Dynamic Community that boasts the conveniences of a more urbanized area yet retains an honest, small town charm! Lucrative Internal Medicine opportunity busy from day one. Great earning potential with nice base salary plus production bonus, sign on bonus, and medical staff supportive of recruitment. Work out of one hospital with little to no managed care and no HMO's. Outdoor enthusiasts can enjoy fishing, hunting, water sports, camping and hiking. Enjoy two SEC Colleges and athletics within one hour of this family oriented community.
North Mississippi Medical Center, a 650-bed regional referral center in Tupelo, holds the distinction of being the largest hospital in Mississippi and the largest non-metropolitan hospital in America. The medical center serves more than 650,000 people in 22 counties in north Mississippi, northwest Alabama and portions of Tennessee.
Area residents have access to a medical staff representing more than 40 medical specialties, as well as centers of excellence in cancer treatment and research, neurology, neurosurgery, cardiac surgery, cardiology, pulmonology, rehabilitation, chemical dependency, kidney and neonatal programs. In addition, the NMMC Home Health Agency serves patients in 17 counties in north Mississippi and offers many complex and extremely high-tech procedures that can be performed in the home setting.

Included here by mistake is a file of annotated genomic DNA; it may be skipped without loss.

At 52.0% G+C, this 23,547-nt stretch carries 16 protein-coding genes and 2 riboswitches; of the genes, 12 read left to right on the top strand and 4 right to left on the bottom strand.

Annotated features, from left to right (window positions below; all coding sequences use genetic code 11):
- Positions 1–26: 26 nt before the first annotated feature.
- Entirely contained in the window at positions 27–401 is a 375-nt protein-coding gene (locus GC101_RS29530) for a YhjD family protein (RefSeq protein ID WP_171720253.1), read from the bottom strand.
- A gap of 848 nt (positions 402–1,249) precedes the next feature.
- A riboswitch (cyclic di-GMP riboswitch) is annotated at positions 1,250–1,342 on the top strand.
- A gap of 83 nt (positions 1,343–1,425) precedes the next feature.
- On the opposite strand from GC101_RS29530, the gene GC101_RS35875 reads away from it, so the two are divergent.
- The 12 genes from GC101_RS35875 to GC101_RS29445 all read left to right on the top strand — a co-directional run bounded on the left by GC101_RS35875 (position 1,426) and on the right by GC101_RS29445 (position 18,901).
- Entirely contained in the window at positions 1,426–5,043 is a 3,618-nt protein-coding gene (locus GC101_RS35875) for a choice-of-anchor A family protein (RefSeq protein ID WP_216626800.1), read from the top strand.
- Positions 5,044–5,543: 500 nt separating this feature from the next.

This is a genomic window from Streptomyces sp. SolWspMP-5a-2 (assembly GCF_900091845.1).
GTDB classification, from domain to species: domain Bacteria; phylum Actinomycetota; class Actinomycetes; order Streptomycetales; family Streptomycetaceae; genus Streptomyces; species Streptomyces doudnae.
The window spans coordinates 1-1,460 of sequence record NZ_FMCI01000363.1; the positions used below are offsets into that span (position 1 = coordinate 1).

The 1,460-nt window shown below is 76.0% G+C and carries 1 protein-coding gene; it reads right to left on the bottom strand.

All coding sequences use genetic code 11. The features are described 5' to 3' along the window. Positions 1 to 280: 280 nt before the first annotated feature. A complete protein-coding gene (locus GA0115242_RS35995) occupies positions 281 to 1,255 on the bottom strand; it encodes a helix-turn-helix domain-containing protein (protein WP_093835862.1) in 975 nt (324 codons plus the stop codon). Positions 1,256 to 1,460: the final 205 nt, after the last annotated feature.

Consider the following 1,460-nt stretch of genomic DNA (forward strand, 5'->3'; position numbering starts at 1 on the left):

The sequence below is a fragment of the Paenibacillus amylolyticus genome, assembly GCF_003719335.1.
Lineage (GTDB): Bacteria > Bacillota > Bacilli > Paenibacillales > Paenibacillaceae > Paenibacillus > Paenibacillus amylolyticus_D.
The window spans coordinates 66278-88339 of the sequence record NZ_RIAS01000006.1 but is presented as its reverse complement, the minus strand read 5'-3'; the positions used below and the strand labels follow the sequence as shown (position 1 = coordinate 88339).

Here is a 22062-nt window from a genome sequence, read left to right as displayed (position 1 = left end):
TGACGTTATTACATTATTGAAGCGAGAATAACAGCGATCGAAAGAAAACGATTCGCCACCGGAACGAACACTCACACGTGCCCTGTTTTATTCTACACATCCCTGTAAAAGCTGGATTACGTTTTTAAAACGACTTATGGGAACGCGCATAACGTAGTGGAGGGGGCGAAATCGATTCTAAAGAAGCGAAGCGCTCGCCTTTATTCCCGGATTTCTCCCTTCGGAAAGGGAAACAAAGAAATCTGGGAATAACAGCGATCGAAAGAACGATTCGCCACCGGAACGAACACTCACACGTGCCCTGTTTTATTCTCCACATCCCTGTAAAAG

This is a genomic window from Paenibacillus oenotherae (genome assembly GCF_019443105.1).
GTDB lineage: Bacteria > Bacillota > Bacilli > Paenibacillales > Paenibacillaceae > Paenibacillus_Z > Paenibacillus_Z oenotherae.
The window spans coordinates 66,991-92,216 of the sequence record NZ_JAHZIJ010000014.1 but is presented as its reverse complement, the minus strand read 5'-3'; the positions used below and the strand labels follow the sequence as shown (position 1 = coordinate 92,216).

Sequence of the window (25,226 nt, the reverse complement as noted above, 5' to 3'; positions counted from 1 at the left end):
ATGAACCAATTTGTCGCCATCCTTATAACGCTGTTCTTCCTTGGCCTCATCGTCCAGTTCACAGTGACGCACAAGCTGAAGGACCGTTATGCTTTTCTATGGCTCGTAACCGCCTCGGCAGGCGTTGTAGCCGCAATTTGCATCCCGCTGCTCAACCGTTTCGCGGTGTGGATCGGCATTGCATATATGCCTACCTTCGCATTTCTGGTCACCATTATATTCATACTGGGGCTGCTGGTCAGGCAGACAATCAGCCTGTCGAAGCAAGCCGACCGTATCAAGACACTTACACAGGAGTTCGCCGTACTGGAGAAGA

NMMC-Tupelo is designated as a Level II trauma center by the Mississippi State Department of Health. To receive this designation, facilities must offer a full range of trauma capabilities, including an Emergency Department, a full service surgical suite, intensive care unit and diagnostic imaging, as well as make a commitment to consistently meet national guidelines or standards in caring for trauma patients.
The NMMC hospitalist program has been recognized by The American Journal of Medicine for providing cost-efficient care to hospitalized patients. The program, which began in 1997, employs internal medicine physicians who work together to provide daytime and nighttime coverage to hospitalized patients who do not have a primary care physician, or whose primary care physicians do not have hospital practices.